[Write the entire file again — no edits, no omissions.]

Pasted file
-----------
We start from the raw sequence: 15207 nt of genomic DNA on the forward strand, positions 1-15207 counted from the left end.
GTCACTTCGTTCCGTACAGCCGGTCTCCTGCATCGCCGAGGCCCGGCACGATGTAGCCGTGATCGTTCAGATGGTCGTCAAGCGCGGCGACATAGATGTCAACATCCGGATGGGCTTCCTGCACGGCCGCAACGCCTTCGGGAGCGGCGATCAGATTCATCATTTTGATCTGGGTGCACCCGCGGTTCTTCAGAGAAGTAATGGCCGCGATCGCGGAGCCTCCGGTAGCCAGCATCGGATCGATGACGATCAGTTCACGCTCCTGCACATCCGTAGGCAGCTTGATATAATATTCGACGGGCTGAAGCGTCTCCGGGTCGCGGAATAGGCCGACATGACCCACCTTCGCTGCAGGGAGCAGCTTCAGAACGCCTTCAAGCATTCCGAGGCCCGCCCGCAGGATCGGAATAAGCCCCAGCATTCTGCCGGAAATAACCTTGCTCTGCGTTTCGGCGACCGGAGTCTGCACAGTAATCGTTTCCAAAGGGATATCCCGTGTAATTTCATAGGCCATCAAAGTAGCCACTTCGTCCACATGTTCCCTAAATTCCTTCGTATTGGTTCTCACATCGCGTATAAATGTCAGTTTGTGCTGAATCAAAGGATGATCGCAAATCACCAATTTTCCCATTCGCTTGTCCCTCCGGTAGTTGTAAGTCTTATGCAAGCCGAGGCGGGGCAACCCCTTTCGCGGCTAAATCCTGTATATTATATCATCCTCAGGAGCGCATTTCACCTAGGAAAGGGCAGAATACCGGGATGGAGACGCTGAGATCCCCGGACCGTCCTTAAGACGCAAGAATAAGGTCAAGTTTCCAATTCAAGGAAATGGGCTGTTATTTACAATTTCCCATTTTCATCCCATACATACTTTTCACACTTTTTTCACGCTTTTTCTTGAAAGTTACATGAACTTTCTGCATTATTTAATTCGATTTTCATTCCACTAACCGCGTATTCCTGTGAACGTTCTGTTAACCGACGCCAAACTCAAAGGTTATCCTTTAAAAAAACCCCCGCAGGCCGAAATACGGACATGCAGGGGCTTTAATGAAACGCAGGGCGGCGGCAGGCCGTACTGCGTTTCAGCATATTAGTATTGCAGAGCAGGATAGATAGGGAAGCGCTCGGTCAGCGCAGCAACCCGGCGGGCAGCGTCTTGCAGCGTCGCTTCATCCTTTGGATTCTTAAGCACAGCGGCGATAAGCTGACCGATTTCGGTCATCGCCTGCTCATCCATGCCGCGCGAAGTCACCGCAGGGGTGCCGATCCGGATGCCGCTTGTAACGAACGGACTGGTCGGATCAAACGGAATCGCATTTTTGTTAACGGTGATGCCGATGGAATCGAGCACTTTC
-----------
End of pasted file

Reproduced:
We start from the raw sequence: 15207 nt of genomic DNA on the forward strand, positions 1-15207 counted from the left end.
GTCACTTCGTTCCGTACAGCCGGTCTCCTGCATCGCCGAGGCCCGGCACGATGTAGCCGTGATCGTTCAGATGGTCGTCAAGCGCGGCGACATAGATGTCAACATCCGGATGGGCTTCCTGCACGGCCGCAACGCCTTCGGGAGCGGCGATCAGATTCATCATTTTGATCTGGGTGCACCCGCGGTTCTTCAGAGAAGTAATGGCCGCGATCGCGGAGCCTCCGGTAGCCAGCATCGGATCGATGACGATCAGTTCACGCTCCTGCACATCCGTAGGCAGCTTGATATAATATTCGACGGGCTGAAGCGTCTCCGGGTCGCGGAATAGGCCGACATGACCCACCTTCGCTGCAGGGAGCAGCTTCAGAACGCCTTCAAGCATTCCGAGGCCCGCCCGCAGGATCGGAATAAGCCCCAGCATTCTGCCGGAAATAACCTTGCTCTGCGTTTCGGCGACCGGAGTCTGCACAGTAATCGTTTCCAAAGGGATATCCCGTGTAATTTCATAGGCCATCAAAGTAGCCACTTCGTCCACATGTTCCCTAAATTCCTTCGTATTGGTTCTCACATCGCGTATAAATGTCAGTTTGTGCTGAATCAAAGGATGATCGCAAATCACCAATTTTCCCATTCGCTTGTCCCTCCGGTAGTTGTAAGTCTTATGCAAGCCGAGGCGGGGCAACCCCTTTCGCGGCTAAATCCTGTATATTATATCATCCTCAGGAGCGCATTTCACCTAGGAAAGGGCAGAATACCGGGATGGAGACGCTGAGATCCCCGGACCGTCCTTAAGACGCAAGAATAAGGTCAAGTTTCCAATTCAAGGAAATGGGCTGTTATTTACAATTTCCCATTTTCATCCCATACATACTTTTCACACTTTTTTCACGCTTTTTCTTGAAAGTTACATGAACTTTCTGCATTATTTAATTCGATTTTCATTCCACTAACCGCGTATTCCTGTGAACGTTCTGTTAACCGACGCCAAACTCAAAGGTTATCCTTTAAAAAAACCCCCGCAGGCCGAAATACGGACATGCAGGGGCTTTAATGAAACGCAGGGCGGCGGCAGGCCGTACTGCGTTTCAGCATATTAGTATTGCAGAGCAGGATAGATAGGGAAGCGCTCGGTCAGCGCAGCAACCCGGCGGGCAGCGTCTTGCAGCGTCGCTTCATCCTTTGGATTCTTAAGCACAGCGGCGATAAGCTGACCGATTTCGGTCATCGCCTGCTCATCCATGCCGCGCGAAGTCACCGCAGGGGTGCCGATCCGGATGCCGCTTGTAACGAACGGACTGGTCGGATCAAACGGAATCGCATTTTTGTTAACGGTGATGCCGATGGAATCGAGCACTTTC